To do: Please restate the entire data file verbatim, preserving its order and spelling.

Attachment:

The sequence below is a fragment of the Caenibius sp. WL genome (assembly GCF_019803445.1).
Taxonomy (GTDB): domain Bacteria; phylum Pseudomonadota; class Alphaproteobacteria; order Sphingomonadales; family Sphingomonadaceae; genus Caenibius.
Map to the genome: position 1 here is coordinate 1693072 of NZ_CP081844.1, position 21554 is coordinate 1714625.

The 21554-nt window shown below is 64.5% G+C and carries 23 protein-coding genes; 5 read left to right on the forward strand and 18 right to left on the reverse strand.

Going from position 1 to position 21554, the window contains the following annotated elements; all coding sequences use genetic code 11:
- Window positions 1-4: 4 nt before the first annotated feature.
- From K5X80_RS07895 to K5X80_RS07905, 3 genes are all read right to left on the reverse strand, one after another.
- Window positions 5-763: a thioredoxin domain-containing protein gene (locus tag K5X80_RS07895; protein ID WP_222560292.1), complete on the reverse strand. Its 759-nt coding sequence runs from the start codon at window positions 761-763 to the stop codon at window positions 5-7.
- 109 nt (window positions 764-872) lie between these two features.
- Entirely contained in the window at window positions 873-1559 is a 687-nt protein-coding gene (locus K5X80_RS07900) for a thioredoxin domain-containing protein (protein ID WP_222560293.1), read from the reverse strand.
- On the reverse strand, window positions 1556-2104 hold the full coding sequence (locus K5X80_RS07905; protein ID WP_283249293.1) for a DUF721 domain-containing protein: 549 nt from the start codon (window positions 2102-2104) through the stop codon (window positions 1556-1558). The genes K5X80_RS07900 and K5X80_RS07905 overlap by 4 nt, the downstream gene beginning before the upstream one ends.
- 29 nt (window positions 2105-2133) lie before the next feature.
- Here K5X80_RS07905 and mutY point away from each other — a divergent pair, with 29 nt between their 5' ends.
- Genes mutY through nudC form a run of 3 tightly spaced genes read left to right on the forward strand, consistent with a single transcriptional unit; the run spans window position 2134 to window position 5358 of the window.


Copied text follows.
The sequence below is a fragment of the Caenibius sp. WL genome (assembly GCF_019803445.1).
Taxonomy (GTDB): domain Bacteria; phylum Pseudomonadota; class Alphaproteobacteria; order Sphingomonadales; family Sphingomonadaceae; genus Caenibius.
Map to the genome: position 1 here is coordinate 1693072 of NZ_CP081844.1, position 21554 is coordinate 1714625.

The 21554-nt window shown below is 64.5% G+C and carries 23 protein-coding genes; 5 read left to right on the forward strand and 18 right to left on the reverse strand.

Going from position 1 to position 21554, the window contains the following annotated elements; all coding sequences use genetic code 11:
- Window positions 1-4: 4 nt before the first annotated feature.
- From K5X80_RS07895 to K5X80_RS07905, 3 genes are all read right to left on the reverse strand, one after another.
- Window positions 5-763: a thioredoxin domain-containing protein gene (locus tag K5X80_RS07895; protein ID WP_222560292.1), complete on the reverse strand. Its 759-nt coding sequence runs from the start codon at window positions 761-763 to the stop codon at window positions 5-7.
- 109 nt (window positions 764-872) lie between these two features.
- Entirely contained in the window at window positions 873-1559 is a 687-nt protein-coding gene (locus K5X80_RS07900) for a thioredoxin domain-containing protein (protein ID WP_222560293.1), read from the reverse strand.
- On the reverse strand, window positions 1556-2104 hold the full coding sequence (locus K5X80_RS07905; protein ID WP_283249293.1) for a DUF721 domain-containing protein: 549 nt from the start codon (window positions 2102-2104) through the stop codon (window positions 1556-1558). The genes K5X80_RS07900 and K5X80_RS07905 overlap by 4 nt, the downstream gene beginning before the upstream one ends.
- 29 nt (window positions 2105-2133) lie before the next feature.
- Here K5X80_RS07905 and mutY point away from each other — a divergent pair, with 29 nt between their 5' ends.
- Genes mutY through nudC form a run of 3 tightly spaced genes read left to right on the forward strand, consistent with a single transcriptional unit; the run spans window position 2134 to window position 5358 of the window.